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By Dan Santy Monday 26 November 2012 Updated: 03/12 13:30
PEOPLE are being warned not to land themselves in debt by trying to buy the perfect Christmas.
The message comes from the Rugby branch of the Christians Against Poverty (CAP) charity, which helps people who have reached a crisis point in their financial situation.
To help people avoid getting into debt over the festive season, the charity has launched its tried and tested list of ways for people to avoid a financial meltdown and having to pay for it in the New Year.
Centre manager, Andrew Lewis, said: "We love Christmas. The problem is we are sold this line the perfect Christmas is something we should be buying and that causes more stress than celebration.
"Now is the right time for families to talk to each other to create a sensible game-plan to ensure Christmas is happy for everyone – and so is the New Year."
The top tips have come from both the experience of those within the charity, as well as CAP’s own clients who know what it is like to stick to a tight budget as they clear their debts.
Visit www.capdebthelp.org or call 0800 328 0006 for more information.
*RUGBY CAP has come up with the following ten tips for a debt free Christmas and New Year:
1. Agree on a game plan to stop overspending - do a ‘secret Santa’, agree on a set amount each, a ‘just for the kids’ rule, a ‘from charity shops only’ rule.
2. If children have their heart set on something out of your price range, club together with relatives.
3. Short of a new Christmas outfit? Get together with mates for a swapping party and you’ll all go home with something new, without the cost.
4. If you’re doing the meal, ask guests to each contribute something - drinks, pudding, cheese, cake, even a turkey. If you’re spending time cooking a Christmas feast, you are already giving a lot.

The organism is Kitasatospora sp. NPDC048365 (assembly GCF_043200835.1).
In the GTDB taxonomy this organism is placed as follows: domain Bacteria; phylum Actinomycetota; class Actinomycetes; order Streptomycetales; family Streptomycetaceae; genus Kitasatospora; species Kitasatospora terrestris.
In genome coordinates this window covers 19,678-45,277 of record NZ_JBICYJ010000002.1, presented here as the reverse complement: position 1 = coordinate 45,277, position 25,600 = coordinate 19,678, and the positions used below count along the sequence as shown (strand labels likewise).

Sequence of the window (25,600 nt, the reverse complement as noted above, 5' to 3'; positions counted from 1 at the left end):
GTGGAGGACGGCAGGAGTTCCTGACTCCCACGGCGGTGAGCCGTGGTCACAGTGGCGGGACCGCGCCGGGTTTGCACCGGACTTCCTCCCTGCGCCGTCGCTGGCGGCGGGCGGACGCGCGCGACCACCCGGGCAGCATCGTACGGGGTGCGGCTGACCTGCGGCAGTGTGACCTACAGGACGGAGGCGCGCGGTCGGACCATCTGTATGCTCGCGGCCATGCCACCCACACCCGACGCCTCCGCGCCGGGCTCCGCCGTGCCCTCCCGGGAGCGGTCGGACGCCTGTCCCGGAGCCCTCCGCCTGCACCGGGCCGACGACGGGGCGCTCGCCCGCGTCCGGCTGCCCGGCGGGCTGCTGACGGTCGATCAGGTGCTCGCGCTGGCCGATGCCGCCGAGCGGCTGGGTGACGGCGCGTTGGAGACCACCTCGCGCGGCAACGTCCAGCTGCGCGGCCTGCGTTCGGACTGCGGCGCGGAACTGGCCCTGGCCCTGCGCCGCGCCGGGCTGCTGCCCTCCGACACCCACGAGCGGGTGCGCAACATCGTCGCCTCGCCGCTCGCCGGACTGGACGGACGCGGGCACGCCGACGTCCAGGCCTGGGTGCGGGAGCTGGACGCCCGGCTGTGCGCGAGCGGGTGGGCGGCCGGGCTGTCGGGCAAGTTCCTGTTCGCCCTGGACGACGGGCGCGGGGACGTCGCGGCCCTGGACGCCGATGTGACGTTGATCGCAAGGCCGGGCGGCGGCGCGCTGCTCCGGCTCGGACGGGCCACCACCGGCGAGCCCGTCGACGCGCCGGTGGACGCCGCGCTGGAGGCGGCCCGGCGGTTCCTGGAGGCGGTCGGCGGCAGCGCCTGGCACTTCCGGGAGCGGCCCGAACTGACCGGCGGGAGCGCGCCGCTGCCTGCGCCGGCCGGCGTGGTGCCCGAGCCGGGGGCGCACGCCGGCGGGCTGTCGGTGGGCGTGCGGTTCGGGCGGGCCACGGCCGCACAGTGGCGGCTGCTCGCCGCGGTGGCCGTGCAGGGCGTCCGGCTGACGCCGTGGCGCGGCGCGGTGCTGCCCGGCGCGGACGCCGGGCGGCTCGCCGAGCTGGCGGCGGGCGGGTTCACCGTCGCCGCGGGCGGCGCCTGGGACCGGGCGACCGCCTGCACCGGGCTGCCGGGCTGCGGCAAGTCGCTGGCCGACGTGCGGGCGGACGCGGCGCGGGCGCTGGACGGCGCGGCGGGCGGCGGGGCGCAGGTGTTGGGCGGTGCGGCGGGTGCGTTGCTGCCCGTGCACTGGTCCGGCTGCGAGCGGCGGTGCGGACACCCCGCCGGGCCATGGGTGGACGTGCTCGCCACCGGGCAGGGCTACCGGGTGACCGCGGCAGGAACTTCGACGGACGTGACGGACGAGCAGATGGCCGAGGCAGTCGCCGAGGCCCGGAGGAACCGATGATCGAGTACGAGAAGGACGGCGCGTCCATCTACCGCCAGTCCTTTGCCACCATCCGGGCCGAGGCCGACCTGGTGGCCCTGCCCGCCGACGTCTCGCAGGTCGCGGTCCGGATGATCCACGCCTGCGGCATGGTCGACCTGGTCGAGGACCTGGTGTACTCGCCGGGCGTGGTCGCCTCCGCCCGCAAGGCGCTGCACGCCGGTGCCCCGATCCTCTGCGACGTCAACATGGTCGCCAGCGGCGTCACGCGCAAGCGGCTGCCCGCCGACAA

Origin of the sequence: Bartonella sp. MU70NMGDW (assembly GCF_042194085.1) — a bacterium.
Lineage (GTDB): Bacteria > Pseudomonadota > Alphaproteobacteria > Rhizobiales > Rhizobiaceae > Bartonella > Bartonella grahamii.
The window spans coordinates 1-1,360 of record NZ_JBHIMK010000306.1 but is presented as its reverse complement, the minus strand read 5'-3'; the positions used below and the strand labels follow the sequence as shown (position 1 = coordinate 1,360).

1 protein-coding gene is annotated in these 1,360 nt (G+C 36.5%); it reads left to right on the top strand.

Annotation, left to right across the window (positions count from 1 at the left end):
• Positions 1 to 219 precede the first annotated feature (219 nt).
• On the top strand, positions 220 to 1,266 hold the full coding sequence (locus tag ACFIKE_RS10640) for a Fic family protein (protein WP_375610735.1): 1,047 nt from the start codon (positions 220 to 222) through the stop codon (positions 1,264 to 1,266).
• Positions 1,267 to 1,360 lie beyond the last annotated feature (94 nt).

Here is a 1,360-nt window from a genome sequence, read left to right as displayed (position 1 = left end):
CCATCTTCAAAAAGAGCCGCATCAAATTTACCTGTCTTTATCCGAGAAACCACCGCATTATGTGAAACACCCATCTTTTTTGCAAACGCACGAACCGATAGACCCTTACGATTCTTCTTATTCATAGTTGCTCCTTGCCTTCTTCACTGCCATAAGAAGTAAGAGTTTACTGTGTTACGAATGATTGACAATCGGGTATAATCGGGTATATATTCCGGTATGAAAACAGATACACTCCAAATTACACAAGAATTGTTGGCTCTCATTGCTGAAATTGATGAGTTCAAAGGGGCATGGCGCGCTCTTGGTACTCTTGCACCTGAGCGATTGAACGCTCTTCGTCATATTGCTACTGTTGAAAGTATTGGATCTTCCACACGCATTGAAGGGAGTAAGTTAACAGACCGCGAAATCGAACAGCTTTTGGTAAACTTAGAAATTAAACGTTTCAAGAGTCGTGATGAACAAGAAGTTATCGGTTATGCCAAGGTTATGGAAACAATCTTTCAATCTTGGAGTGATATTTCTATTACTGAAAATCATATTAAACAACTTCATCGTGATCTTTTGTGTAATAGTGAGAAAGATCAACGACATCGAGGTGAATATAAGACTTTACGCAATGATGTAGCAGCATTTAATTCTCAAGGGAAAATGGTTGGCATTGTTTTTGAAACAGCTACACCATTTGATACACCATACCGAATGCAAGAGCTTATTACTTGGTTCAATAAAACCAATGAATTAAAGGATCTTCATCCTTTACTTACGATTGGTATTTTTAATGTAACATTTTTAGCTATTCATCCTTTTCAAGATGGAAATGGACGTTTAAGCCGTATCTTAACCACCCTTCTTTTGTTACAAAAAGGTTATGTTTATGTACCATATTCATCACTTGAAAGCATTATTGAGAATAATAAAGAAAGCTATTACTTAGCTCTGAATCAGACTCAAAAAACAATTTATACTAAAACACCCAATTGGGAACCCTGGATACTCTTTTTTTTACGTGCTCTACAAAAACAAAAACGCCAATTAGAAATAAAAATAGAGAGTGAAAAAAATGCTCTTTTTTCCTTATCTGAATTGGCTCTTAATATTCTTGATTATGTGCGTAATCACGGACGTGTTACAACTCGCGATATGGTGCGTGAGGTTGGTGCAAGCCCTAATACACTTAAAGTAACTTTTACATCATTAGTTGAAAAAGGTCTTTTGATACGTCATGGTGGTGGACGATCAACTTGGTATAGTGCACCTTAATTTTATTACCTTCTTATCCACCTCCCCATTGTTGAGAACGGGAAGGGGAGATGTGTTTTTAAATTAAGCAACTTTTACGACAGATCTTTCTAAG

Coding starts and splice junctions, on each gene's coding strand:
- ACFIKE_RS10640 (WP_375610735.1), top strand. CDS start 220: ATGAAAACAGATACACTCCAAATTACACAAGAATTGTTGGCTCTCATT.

5. Aim to only buy the food you will actually eat and decide what you will do with left-overs, for example - potato cakes from cooked potatoes, make stock from Turkey carcass, soup from uneaten vegetables, freeze un-used gravy for another time.
6. Home-made goodies always go down well – cupcakes, chocolate truffles, shortbread, jam – all are cheap to make and, wrapped with cellophane and ribbon, make great presents.
7. Your time and thoughtfulness are every bit as valuable as your money. Instead of presents, offer vouchers for gardening, washing the car, a few hours cleaning, ironing or making someone’s favourite cake or snack.
8. So many people live alone – a cheery visit from you is worth more than any present.
9. Spend time focusing on what you can enjoy at no cost and make Christmas really special - watching your kids in the school nativity, watching the lights get switched on, enjoying Christmas carols in church, dressing the tree, playing family games.
10. Never take out credit or be tempted by a Christmas loan – you don’t know what the New Year will bring. Your income may change and it could affect your whole family’s security in 2013. No Christmas is worth that.
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